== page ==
published Monday, December 9th, 2013

Drop and shop: Kids can play at various locations in Chattanooga while parents prowl for gifts

Instructor Debi Waites, right, hands out beads to children to apply to their popsicle stick Christmas trees at ArtsyU's Parent's Day Out Drop-n-Shop. ArtsyU is offering arts and crafts projects for children on certain Saturdays during the holidays to give parents an opportunity to shop.
Instructor Debi Waites, right, hands out beads to children to apply to their popsicle stick Christmas trees at ArtsyU's Parent's Day Out Drop-n-Shop. ArtsyU is offering arts and crafts projects for children on certain Saturdays during the holidays to give parents an opportunity to shop.
Photo by Doug Strickland.
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    Participating in ArtsyU's Drop-N-Shop are Caroline Sells, left, and Meredith Powers.
    Photo by Doug Strickland.
    enlarge photo

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    Savannah Hicks participates in ArtsyU's Parent's Day Out Drop-n-Shop.
    Photo by Doug Strickland.
    enlarge photo

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    Katelyn Steele participates in ArtsyU's Parent's Day Out Drop-n-Shop.
    Photo by Doug Strickland.
    enlarge photo

The shopping has to be done, and you can't exactly take the kids with you to buy Christmas gifts for them. So what do you do?

A few local churches and some businesses have recognized the dilemma and have begun offering drop-off services for parents that provide activities for kids such as creating art projects or playing on inflatable jumpers.

Uptown Art on Cherokee Boulevard plans a Penguin Kids Camp from 11 a.m. to 2 p.m. Saturday that allows children ages 5-11 to create a penguin painting on a 16- by 20-inch canvas. Cost is $50, which includes all materials, other craft projects and lunch.

At ArtsyU on South Terrace, Parents Day Out Drop-N-Shop opportunities will be offered the next two Saturdays, Dec. 14 and 21, according to communications manager and instructor Rachel Hawkins. For $40, children ages 5-12 will spend their time working on holiday-themed art projects from 11 a.m. to 3 p.m.

"The ones who stay the whole time will go home with three art projects," Hawkins says.

They will paint and decorate a piece using old jewelry, drip paint ornaments, and they will do a winter-themed painting.

Artistic ability is not a prerequisite at either place.

"Obviously, the more artistically inclined kids can really take off with it, but it doesn't matter," Hawkins says.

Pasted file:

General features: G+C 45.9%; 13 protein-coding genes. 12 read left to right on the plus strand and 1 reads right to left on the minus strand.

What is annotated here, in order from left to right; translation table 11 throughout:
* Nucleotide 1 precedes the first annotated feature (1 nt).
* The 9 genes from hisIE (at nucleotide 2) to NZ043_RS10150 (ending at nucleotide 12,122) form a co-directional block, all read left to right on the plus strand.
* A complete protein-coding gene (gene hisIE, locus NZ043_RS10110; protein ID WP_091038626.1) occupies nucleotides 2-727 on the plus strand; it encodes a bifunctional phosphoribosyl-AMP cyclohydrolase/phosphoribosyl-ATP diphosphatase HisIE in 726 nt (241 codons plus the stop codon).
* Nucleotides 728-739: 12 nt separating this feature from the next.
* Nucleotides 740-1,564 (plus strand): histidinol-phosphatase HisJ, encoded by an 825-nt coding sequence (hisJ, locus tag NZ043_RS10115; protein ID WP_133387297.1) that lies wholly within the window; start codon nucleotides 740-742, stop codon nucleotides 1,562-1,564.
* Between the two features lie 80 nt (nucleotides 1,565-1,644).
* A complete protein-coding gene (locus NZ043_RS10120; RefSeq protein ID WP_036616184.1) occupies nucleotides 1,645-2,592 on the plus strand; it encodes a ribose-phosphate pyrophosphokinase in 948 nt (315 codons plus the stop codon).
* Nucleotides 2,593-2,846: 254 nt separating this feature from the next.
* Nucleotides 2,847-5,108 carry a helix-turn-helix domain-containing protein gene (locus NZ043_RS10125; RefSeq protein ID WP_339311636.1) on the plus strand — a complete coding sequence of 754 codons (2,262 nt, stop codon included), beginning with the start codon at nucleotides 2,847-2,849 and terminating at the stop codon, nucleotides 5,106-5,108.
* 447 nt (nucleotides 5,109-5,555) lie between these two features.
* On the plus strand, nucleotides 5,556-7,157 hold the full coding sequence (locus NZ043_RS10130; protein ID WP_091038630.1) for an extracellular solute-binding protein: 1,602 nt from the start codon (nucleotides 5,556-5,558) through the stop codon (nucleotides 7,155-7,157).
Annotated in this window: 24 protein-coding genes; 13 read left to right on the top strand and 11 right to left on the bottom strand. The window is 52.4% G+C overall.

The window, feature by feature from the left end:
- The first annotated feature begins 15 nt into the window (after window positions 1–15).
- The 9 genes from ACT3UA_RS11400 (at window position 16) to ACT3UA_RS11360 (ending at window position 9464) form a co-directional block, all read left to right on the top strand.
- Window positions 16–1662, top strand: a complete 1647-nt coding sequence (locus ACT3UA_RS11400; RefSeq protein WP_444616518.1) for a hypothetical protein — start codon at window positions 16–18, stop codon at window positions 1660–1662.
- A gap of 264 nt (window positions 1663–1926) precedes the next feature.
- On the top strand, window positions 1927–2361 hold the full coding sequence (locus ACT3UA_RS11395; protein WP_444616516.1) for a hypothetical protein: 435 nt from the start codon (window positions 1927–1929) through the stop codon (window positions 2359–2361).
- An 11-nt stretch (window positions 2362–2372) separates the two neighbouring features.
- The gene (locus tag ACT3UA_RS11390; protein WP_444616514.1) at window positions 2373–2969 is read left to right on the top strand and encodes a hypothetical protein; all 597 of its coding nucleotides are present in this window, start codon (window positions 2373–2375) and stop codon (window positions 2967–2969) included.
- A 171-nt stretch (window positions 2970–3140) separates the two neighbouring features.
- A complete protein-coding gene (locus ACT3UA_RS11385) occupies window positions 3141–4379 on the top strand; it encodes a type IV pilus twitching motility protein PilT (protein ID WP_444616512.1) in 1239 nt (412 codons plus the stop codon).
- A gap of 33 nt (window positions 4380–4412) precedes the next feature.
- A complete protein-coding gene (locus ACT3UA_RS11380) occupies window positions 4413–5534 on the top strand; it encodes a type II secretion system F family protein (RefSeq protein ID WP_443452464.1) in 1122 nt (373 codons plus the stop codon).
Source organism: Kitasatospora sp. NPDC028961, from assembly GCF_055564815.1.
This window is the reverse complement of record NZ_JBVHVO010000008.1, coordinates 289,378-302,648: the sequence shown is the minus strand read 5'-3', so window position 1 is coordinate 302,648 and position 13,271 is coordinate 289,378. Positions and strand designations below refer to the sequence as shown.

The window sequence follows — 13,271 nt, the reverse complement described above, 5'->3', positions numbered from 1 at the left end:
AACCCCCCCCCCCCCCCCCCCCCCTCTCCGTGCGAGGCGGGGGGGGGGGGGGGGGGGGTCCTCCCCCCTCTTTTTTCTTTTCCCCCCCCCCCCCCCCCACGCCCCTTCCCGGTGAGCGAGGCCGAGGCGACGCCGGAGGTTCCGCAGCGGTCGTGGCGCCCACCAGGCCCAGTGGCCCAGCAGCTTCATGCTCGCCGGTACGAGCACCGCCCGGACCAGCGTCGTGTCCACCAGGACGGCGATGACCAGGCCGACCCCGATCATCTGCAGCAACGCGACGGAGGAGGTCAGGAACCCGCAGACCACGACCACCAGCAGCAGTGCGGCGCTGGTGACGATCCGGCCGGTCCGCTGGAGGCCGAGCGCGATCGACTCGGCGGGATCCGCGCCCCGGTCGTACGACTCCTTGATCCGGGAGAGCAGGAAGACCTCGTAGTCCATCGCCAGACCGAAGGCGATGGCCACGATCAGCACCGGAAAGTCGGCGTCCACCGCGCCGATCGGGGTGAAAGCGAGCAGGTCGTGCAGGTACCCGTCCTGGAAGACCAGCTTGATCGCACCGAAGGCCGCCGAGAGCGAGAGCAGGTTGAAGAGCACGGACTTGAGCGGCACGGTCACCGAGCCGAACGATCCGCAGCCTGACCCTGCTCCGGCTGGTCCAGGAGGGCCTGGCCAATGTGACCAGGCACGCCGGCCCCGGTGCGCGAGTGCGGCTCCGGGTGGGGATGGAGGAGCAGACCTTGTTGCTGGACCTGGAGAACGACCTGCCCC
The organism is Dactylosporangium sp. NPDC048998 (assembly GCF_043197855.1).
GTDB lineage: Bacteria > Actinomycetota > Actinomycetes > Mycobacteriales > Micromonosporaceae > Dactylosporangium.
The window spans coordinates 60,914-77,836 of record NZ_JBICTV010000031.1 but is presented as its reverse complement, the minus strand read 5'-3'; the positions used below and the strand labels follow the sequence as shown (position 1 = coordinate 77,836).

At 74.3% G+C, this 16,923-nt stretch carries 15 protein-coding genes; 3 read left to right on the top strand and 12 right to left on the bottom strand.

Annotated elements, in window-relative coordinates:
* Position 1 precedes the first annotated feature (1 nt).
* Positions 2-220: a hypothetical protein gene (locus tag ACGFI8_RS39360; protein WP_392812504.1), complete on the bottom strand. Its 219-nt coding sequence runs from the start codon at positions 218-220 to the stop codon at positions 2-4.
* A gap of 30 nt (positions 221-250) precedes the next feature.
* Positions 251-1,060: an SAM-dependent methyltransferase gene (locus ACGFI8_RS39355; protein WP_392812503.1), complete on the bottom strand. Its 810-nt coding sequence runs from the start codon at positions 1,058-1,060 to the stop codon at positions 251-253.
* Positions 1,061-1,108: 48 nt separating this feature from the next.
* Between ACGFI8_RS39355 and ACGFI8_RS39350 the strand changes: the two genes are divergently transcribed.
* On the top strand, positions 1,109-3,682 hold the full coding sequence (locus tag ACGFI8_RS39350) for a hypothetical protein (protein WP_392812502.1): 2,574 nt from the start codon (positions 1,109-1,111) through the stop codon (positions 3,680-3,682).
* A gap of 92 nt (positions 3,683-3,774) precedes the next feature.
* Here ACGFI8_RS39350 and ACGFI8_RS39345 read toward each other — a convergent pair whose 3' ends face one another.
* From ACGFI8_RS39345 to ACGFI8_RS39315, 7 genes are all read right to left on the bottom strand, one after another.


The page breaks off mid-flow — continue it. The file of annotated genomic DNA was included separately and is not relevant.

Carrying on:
Snacks will be provided, but kids who plan to stay the entire time should bring a sack lunch. The sessions are limited to 12 kids.

The Downtown YMCA will hold a Parents Shopping Night from 6 to 10 p.m. Friday, Dec. 20. Cost is $5, and parents need to register in person on Monday, Dec. 16, beginning at 7 a.m. The Y can accommodate only 75 kids, and Fitness/Youth Development Director Kathy Dew predicts the spots will go quickly.

Planned activities include bounce houses, dancing, movie time, craft time, gym time and pizza, all of which are included in the $5 fee.

"The parents like that it utilizes our trusted child-watch staff," Dew says. "The kids love them because they don't just stand around. They get out and dance with them and play games."

Pump It Up on Commons Boulevard near Hamilton Place offered an all-day service on Black Friday, and General Manager Emily Thomsen says about 20 kids spent at least part of the day there.

"Parents seemed to really like the idea," she says. "I am about 80 percent sure we will do it again for Christmas, but we haven't decided on the days yet."

For $15, kids received breakfast and lunch, and they could stay from 8:30 a.m. to 4 p.m., though most stayed just a couple of hours, Thomsen says.

Contact Barry Courter at bcourter@timesfreepress.com or 423-757-6354.

about Barry Courter...

Barry Courter is staff reporter and columnist for the Times Free Press. He started his journalism career at the Chattanooga News-Free Press in 1987. He covers primarily entertainment and events for ChattanoogaNow, as well as feature stories for the Life section. Born in Lafayette, Ind., Barry has lived in Chattanooga since 1968. He graduated from Notre Dame High School and the University of Tennessee at Chattanooga with a degree in broadcast journalism. He previously was ...

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